A growing group of patients is beginning to demand more from their medical devices, calling on medtech manufacturers and physicians to grant them access to the data gathered from their medical implants and other devices.
As medical technologies and the patients using them are growing more tech- and web-savvy, the information gathered by a device such as a cardiac implant or a sleep apnea machine is becoming tricky ground for patients, device makers, physicians and regulators.
A patient movement has been growing over time, including calls from computer programmers who want access to the code that keeps them alive.
Other patients are looking for data on the working of their own bodies, including patient data access advocate Hugo Campos who has campaigned for years to win direct access to the heart rhythm data gathered by his cardiac implant.
Campos went so far as to reach out to medtech giant Medtronic (NYSE:MDT), eventually winning a compromise in which the data his implant gathers, which gets routed through the manufacturer and then to Campos’ doctor, then gets forwarded to Campos by his physician’s office.
The data accumulated by implanted medical devices exists in a regulatory loophole just outside of current FDA rules and HIPPA patient protection guidelines, the Wall Street Journal reported.
Existing laws grant patients access to health data held by healthcare providers, but because the information gathered by a medical device generally goes directly to the device maker, which then provides a cleaned up version for doctors and hospitals, patients don’t have the right to demand the raw information gathered by their own devices.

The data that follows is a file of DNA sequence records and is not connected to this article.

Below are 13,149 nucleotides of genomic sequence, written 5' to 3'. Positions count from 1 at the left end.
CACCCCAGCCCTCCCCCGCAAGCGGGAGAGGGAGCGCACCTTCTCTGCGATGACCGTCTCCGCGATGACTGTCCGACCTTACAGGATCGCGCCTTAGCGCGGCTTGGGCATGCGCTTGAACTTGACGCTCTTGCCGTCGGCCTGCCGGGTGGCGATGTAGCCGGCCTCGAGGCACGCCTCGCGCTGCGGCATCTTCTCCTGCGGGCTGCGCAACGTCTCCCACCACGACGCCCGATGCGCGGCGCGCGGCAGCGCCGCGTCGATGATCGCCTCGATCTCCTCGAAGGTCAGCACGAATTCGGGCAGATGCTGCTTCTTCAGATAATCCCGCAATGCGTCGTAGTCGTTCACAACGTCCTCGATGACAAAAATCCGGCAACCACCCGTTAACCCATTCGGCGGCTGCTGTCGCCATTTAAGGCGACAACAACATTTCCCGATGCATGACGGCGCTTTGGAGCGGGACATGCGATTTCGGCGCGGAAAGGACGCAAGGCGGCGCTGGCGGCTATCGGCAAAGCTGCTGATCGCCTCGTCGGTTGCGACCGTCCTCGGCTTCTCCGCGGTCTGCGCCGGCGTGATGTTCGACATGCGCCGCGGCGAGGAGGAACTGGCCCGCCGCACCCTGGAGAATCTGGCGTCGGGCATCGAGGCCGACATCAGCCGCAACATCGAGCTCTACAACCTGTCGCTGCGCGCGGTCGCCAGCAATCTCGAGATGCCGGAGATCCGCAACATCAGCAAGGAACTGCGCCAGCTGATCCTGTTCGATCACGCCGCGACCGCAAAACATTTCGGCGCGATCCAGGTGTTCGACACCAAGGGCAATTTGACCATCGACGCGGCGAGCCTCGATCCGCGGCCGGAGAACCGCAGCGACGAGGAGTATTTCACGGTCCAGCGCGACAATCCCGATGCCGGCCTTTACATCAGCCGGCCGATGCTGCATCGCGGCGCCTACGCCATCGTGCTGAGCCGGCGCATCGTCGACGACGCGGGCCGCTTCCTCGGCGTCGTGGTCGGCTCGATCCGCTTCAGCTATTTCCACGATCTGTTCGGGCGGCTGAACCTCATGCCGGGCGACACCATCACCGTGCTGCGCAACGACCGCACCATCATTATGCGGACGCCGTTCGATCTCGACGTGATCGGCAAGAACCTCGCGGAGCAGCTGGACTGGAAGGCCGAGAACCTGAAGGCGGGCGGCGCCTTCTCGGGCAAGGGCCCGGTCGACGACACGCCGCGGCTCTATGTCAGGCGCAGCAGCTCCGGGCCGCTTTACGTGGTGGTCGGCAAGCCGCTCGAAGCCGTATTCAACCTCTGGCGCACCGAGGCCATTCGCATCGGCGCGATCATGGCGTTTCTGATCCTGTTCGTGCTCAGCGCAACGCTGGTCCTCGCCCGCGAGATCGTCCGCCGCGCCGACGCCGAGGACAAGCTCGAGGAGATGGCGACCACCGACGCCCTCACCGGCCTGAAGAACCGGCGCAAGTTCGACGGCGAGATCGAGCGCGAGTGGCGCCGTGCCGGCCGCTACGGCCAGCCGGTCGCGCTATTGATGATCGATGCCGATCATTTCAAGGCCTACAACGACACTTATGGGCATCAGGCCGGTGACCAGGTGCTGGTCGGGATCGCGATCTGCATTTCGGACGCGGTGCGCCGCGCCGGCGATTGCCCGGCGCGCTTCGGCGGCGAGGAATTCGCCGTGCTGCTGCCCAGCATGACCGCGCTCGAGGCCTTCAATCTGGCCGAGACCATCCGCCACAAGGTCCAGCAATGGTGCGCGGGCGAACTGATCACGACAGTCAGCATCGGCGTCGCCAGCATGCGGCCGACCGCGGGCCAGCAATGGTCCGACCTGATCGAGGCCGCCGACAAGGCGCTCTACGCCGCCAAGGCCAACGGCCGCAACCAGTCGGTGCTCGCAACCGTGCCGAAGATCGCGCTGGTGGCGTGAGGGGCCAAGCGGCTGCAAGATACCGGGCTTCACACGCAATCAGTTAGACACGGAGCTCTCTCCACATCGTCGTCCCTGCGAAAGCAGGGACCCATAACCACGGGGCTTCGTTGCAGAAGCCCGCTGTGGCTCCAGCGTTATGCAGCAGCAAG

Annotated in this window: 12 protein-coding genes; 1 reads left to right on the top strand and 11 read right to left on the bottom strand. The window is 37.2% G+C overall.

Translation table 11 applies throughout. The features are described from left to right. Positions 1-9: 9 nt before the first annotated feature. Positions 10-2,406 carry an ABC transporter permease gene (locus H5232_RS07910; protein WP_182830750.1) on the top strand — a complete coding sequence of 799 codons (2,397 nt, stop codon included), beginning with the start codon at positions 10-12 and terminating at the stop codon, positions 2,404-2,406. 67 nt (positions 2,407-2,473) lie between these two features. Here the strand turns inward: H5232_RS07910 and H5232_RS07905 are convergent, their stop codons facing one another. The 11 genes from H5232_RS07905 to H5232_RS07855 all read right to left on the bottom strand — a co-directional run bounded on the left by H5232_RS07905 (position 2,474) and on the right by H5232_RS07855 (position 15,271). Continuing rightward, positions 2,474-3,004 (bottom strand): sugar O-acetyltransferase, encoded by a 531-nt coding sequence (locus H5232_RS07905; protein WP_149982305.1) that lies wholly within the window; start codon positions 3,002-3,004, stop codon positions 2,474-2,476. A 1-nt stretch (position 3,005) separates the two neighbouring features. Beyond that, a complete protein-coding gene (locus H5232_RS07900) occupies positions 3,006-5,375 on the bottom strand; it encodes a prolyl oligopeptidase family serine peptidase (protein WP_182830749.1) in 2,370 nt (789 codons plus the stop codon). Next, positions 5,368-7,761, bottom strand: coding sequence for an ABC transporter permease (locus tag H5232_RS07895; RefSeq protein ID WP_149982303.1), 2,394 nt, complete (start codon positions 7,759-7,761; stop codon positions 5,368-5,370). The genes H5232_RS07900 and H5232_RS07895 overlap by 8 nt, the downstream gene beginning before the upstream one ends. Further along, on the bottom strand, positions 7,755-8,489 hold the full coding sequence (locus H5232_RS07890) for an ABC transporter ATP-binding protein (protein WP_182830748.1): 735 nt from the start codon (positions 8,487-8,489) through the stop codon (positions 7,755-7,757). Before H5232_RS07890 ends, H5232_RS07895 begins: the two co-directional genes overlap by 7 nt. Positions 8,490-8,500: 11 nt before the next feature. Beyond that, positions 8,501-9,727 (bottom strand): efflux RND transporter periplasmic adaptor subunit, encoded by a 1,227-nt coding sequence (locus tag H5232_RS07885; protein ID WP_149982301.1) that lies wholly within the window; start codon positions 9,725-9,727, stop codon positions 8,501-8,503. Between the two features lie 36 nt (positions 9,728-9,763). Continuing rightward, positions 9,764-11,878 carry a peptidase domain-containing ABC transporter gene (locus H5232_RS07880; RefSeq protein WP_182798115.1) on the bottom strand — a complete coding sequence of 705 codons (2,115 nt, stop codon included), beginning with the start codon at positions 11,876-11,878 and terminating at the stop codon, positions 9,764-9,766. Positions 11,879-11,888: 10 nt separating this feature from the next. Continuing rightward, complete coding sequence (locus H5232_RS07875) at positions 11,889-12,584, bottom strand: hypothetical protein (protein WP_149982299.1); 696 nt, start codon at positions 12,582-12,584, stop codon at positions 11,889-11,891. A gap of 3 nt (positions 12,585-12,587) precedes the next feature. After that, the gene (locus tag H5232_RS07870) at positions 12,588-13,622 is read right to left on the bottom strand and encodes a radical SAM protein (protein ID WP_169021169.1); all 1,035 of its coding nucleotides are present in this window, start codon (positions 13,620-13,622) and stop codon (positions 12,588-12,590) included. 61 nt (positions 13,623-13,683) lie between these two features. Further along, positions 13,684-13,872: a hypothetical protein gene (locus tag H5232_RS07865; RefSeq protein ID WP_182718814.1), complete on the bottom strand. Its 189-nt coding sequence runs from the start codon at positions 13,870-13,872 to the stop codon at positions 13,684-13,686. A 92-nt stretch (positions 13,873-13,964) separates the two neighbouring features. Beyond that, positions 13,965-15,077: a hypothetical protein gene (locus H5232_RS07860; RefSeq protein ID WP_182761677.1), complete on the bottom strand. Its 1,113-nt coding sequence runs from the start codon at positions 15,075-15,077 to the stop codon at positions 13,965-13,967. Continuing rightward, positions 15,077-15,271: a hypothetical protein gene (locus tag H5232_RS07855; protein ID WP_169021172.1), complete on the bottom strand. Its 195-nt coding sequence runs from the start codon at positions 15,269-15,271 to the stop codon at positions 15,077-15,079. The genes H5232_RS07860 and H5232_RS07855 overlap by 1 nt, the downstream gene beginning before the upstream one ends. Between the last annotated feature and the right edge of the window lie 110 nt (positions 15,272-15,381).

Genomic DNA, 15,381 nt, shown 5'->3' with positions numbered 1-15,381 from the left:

Some device makers seem uninterested in pioneering the new landscape, but Medtronic is keeping its eye on the growing patient movement.
"This is the direction where things are going," Medtronic cardiac rhythm division vice president Tim Samsel told the Journal, adding that the raw data sent by an implant to a manufacturer would need to be cleaned up and the end product organized into a format approved by FDA regulators.
"In the current format, the data collected from implantable cardiac devices should be relayed through the physician to ensure proper interpretation and explanation," FDA spokeswoman Erica Jefferson told the paper.
Ultimately the argument comes down to one of utility and safety – the data currently gathered by the devices may not be of much use to patients who aren’t trained to make sense of it.
Campos told the Journal that he took a $2,000 course generally reserved for device technicians in order to better understand the information gathered by his cardiac implant, but some doctors worry that the average patient could be confused or misled by medical device data if it’s not put into context by a healthcare provider.